BMC officer bribed to declare Borivli building unsafe

After the Mumbra building collapse that killed 74, the Brihanmumbai Municipal Corporation (BMC) issued notices to buildings that were dilapidated, illegal or had undergone alterations. Nearly 56,000 such notices were sent, but not all of the structures may actually be as dangerous.

MiD DAY has come upon a letter by ward officer Vijayanand Bole, in which he claims that society committee members of Om Shree Gokul building in Borivli tried to bribe him to get the building declared as dilapidated. When he refused, he was pressured by local politicians, including the MLA and the ward committee chairman (a local corporator) to reconsider his decision.

Not so dilapidated? Om Shree Gokul building in Borivli. Pic/Amit Jadhav

The structure is located near Kora Kendra in Borivli (west) and was given its eviction notice on September 27. Of the 63 families, 12 had refused to vacate the building, stating that it was not dilapidated. MiD DAY had reported about how BMC had cut off water and power supplies to force residents to leave (‘BMC cuts water, power supply to building, two days before demolition’, Oct 27).

Bole, the ward officer of R-Central ward, had visited the premises and he found that the structure needed repairs, but was not dilapidated. He alleged that some society committee members tried bribing him twice to get it declared as a dangerous structure. When he refused, local MLA and the ward committee chairperson pressurised him, following which he wrote a letter to his seniors in August stating that he was being put under pressure to change his decision.

Residents stand in front of their building in Tata Compound, Andheri (W). Pic/Nimesh Dave

The 55-year-old Bole, in his letter (copy with MiD DAY), categorically mentioned that attempts were made to bribe him so that he declared a building dilapidated. “I am not someone who would do wrong. I visited the building after I received complaints that it had tilted. But I found that it hadn’t. I visited every house there and found that the structure wasn’t dangerous, but needed repairs. Some members of the committee tried paying me off to get me to put the building in C-1 category (highly dangerous), but I asked them to leave. Then, they brought in pressure from the politicians, but I didn’t succumb to it,” said Bole.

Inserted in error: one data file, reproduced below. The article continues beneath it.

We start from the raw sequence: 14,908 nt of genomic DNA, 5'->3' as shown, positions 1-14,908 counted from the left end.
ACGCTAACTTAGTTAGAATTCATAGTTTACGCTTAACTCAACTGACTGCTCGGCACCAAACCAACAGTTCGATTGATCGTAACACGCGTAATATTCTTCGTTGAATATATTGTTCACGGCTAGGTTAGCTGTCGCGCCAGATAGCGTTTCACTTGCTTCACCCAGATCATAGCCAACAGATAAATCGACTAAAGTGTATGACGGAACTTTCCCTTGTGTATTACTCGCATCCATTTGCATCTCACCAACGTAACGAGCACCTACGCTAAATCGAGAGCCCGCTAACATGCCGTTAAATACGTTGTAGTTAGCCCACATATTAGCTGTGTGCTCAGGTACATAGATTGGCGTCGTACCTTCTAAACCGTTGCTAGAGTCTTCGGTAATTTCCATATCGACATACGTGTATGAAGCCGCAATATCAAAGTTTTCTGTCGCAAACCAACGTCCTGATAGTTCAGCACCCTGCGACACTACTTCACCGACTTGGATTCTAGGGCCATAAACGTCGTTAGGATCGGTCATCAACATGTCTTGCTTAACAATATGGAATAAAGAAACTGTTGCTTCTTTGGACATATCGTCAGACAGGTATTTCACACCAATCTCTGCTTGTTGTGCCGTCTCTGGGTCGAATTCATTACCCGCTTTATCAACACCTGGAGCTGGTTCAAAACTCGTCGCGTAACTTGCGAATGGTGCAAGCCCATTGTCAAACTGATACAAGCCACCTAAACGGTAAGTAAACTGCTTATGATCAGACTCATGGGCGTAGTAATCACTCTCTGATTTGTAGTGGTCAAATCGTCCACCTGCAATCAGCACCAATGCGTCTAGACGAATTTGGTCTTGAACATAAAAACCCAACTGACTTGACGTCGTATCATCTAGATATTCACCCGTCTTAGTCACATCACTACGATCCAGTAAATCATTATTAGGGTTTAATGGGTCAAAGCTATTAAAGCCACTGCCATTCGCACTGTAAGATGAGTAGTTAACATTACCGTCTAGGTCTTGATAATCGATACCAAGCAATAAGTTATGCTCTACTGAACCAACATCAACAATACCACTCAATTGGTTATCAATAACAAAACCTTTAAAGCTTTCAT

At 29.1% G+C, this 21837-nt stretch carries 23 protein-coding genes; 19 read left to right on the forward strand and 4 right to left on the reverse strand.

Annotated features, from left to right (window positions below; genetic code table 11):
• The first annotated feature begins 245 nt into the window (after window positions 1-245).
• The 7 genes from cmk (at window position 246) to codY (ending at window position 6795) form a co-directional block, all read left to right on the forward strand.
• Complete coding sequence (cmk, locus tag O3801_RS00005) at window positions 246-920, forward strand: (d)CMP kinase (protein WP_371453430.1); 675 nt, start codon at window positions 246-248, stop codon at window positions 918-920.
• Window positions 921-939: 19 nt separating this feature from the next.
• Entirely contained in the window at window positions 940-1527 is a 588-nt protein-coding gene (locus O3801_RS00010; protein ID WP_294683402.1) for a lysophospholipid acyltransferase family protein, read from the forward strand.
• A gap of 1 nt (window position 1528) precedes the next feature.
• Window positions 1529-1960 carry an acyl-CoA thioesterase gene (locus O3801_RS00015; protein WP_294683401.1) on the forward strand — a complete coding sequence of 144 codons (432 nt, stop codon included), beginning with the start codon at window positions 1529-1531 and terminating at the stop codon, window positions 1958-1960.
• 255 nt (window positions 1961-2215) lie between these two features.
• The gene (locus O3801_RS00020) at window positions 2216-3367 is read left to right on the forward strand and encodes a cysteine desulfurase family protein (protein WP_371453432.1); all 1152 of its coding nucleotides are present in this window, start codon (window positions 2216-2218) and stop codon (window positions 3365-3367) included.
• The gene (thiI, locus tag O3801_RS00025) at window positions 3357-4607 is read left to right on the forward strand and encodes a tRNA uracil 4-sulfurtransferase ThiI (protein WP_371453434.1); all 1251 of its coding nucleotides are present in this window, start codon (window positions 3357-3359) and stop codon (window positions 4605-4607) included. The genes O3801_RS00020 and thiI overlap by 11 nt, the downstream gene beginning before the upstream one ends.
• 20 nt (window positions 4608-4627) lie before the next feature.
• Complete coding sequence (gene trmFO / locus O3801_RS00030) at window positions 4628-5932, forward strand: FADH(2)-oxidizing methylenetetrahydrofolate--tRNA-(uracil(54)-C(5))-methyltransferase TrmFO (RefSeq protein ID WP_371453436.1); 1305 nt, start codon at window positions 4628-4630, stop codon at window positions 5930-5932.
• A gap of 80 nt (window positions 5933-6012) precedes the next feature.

Strangely, even after Bole’s letter, the building was declared dangerous. “The notice of eviction was issued by the Assistant Engineer after the powers were delegated to him from the higher authorities,” explained Bole. Abhijeet Mhatre, a resident of the building, claimed that the building wasn’t dilapidated and they were sure that they would wintheir case soon. “We have approached the competent authority and are expecting a positive answer for our problems,” he said. 

Meanwhile, only 12 families live in the structure that was built in 1976. The residents had alleged that there was a builder who indirectly wanted them to vacate their homes and hence people were working against them. (The claims couldn’t be verified as the officer when asked, he told this paper that he was never approached by any builder directly.)

Why is it done?
A senior BMC official on condition of anonymity said, “Many a times, developers want to redevelop a building and have to get it vacated. But there are some residents who refuse to move out. By giving them these notices of eviction using political and committee member pressure, or by bribes, the builders’ work becomes easy.”

The other side
Bole’s claims were refuted by Manisha Chaudhari, the ward committee chairperson. She says she didn’t pressurise the ward officer in any way. Gopal Shetty, the local MLA from the Bharatiya Janta Party, claimed that he never pressurised any officer. “I think Bole wanted money from the builder to declare the building dilapidated, and hence wasn’t ready to issue the dangerous building notice. When he didn’t receive any, he refused to declare it as dilapidated. There should be a narco test done on the officer to find out the truth.” Manisha Mhaiskar, additional commissioner, BMC (western suburbs), to whom Bole addressed his complaint, claimed she received no such letter. Nisar Khan, the builder in charge of the redevelopment of Om Shree Gokul Society, denied having anything to do with the building being put in the dilapidated list.

Not the only ‘dilapidated’ building
>> In June this year, buildings in Tata Compound in Andheri (west) were also issued evacuation notices claiming that they were dilapidated. Even there, residents had stated that the building only needed repairs and was not dangerous. Even today, the families continue to reside in the structure. “We approached the court with our case, and finally won. The BMC carried out another structural audit and the building isn’t dangerous any more,” said Sameer Dighe, a resident of the building.
>> Building no 1 in Gautam Nagar, Dadar was also issued a similar notice. But residents had refused to vacate the building and got a private structural audit done. The report letter states that the structure needed heavy repairs, but wasn’t dilapidated. It added that after the repair work, residents could stay in it for 10-15 years more. (See story below for more) 

Number of notices issued by BMC to buildings that are either dilapidated or illegal

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